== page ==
Saliva as a diagnostic tool for asymptomatic SARS-CoV-2 infection

21 June, 2022

Accurate and rapid testing of SARS-CoV-2 infection is key to timely management of symptoms and prevention of disease transmission. Real-time RT-PCR (rRT-PCR) performed using nasopharyngeal and respiratory specimens are the current gold standard for COVID-19 diagnosis. However, collection of nasopharyngeal samples may cause discomfort to patients, owing to the procedure’s invasiveness. Additionally, owing to low sensitivity, exposure risks to healthcare personnel, and a global shortage of swabs and personal protective equipment (PPE) associated with the collection of respiratory samples, current practice dictates that only those patients with severe symptoms or in close contact with positive cases undergo testing, with asymptomatic cases being completely undetected. Such challenges have necessitated the development of newer diagnostic approaches, particularly those aimed at detection of asymptomatic SARS-CoV-2 infection.1

Saliva-based testing can be a promising alternative to nasopharyngeal sampling, because saliva collection is easy to self-complete, negates the need for PPE or specialized personnel, and is suitable for mass screening procedures.1-5 Indeed, the oral cavity has been shown to play an active role in the pathogenesis of SARS-CoV-2 infection, confirmed by the overexpression of ACE2 receptors on the epithelial cells of the oral mucosa and salivary secretion of SARS-specific secretory immunoglobulin A.2,3 Furthermore, studies have elucidated the potential for expelled oral droplets to be a source of airborne transmission of SARS-CoV-2, even from those who are asymptomatic.1,3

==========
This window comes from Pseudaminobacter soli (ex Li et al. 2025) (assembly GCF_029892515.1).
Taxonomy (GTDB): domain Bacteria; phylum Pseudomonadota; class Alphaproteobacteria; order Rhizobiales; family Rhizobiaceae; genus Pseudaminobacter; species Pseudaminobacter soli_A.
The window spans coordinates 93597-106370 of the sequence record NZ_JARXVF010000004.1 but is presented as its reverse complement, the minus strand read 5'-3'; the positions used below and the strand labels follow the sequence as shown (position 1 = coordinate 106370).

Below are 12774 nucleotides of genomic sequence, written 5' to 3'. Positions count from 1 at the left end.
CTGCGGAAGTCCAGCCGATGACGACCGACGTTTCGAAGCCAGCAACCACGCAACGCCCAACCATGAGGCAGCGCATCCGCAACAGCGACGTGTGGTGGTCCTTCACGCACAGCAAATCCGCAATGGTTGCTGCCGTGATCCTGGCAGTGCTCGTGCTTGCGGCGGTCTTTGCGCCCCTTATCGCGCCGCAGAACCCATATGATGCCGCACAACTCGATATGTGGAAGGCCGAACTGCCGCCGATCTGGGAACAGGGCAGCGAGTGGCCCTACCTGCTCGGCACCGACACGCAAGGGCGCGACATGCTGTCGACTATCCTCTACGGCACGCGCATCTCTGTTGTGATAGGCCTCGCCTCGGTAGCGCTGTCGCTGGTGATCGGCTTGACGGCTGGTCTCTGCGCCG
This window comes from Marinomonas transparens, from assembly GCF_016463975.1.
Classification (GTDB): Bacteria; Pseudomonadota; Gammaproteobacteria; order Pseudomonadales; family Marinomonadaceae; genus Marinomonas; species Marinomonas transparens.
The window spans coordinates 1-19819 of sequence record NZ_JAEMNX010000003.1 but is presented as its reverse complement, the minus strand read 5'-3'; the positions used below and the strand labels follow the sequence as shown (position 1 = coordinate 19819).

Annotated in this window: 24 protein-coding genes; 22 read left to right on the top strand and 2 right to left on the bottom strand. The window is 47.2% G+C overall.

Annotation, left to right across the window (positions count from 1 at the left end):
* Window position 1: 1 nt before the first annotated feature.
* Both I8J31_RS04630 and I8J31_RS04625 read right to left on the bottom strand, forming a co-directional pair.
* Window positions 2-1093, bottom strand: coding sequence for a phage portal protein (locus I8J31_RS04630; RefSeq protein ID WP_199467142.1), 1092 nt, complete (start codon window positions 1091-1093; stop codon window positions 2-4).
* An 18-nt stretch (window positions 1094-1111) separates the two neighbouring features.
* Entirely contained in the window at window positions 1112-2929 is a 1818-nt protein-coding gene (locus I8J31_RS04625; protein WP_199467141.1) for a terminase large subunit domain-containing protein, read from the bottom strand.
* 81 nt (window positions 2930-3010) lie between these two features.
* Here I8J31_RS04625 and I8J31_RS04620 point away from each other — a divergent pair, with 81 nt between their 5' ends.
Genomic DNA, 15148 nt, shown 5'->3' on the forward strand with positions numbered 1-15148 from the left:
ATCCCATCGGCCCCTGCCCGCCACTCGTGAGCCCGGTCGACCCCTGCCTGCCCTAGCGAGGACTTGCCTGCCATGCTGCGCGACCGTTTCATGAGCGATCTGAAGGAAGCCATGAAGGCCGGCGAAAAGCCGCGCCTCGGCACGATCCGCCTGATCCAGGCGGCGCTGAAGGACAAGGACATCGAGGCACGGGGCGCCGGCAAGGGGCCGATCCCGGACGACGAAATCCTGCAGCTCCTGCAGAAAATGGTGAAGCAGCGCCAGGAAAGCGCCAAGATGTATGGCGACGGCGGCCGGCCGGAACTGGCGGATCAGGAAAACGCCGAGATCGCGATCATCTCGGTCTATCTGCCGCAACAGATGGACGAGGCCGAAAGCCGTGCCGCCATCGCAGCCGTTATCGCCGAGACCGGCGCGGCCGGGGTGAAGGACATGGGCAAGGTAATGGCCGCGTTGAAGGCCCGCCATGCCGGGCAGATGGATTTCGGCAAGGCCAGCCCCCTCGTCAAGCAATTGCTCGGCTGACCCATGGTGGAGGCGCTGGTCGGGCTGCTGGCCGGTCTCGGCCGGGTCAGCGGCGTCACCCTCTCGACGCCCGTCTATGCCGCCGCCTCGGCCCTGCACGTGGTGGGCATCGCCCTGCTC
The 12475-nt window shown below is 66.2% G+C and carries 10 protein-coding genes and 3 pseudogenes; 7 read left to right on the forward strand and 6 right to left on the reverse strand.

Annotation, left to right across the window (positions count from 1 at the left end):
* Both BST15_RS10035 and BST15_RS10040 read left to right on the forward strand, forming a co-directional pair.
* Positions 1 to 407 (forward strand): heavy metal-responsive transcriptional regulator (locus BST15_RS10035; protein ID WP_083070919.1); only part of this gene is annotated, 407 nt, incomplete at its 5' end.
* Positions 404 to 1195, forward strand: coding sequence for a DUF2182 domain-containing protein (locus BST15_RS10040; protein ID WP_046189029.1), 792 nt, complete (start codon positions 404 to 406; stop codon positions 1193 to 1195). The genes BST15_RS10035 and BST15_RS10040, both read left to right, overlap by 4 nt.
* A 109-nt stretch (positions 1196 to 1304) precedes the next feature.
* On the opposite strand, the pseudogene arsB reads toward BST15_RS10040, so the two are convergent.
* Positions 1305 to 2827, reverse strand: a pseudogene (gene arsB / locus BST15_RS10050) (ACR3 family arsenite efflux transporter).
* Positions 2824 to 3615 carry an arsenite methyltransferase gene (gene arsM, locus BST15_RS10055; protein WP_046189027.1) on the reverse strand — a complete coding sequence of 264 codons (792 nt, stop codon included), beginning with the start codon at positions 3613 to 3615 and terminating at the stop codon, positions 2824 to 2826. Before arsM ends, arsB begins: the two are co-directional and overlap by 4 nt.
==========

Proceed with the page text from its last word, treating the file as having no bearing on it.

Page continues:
Tutuncu EE and colleagues (Kafkas University, Turkey) validated the diagnostic value of saliva for SARS-CoV-2 detection in asymptomatic (n=28) and mildly symptomatic (n=25) COVID-19 patients.5 Saliva samples of patients aged between 4 and 70 years (median: 37 years) were collected within 12 hours of COVID-19 diagnosis (as confirmed by nasopharyngeal samples); saliva was subsequently subjected to rRT-PCR analysis.5

Their study found that:5

  • RT‐PCR positivity was detected in 90.56% saliva samples of mildly symptomatic and asymptomatic confirmed COVID‐19 patients.
    • Among the 53 patients with SARS-CoV-2, as detected in the nasopharyngeal samples, 48 patients’ saliva samples also tested positive for COVID-19.
  • Saliva samples were comparable to nasopharyngeal samples in patients with and without radiologic evidence of lung involvement.

Consistent RT-PCR positivity of saliva specimens of asymptomatic COVID-19 patients highlight the transmission potential of this group of patients.5 Early recognition and isolation of such patients may be key to curbing the ongoing COVID-19 pandemic. The findings from Tutuncu EE et al indicate that saliva sampling may be a reliable alternative to nasopharyngeal swabs for the detection of SARS-CoV-2 in mildly symptomatic and asymptomatic patients.5




  1. Wyllie AL, et al. medRxiv 2020.04.16.20067835.
  2. Azzi L, et al. J Infect 2020;81(1):e45-e50.
  3. Czumbel LM, et al. medRxiv 2020.05.26.20112565.
  4. To KKW, et al. Clin Infect Dis 2020;71(15):841‐843.
  5. Tutuncu EE, Ozgur D, Karamese M. J Med Virol 2021;93(5):2932-2937.